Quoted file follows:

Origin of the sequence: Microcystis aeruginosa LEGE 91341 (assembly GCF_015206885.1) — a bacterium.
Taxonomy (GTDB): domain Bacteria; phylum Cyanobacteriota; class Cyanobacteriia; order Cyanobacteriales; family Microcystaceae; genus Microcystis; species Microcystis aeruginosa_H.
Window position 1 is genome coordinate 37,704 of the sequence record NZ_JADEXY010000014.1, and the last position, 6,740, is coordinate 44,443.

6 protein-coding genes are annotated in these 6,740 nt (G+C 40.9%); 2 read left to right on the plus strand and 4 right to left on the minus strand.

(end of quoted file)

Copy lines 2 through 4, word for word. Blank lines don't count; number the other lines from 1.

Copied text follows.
Taxonomy (GTDB): domain Bacteria; phylum Cyanobacteriota; class Cyanobacteriia; order Cyanobacteriales; family Microcystaceae; genus Microcystis; species Microcystis aeruginosa_H.
Window position 1 is genome coordinate 37,704 of the sequence record NZ_JADEXY010000014.1, and the last position, 6,740, is coordinate 44,443.

6 protein-coding genes are annotated in these 6,740 nt (G+C 40.9%); 2 read left to right on the plus strand and 4 right to left on the minus strand.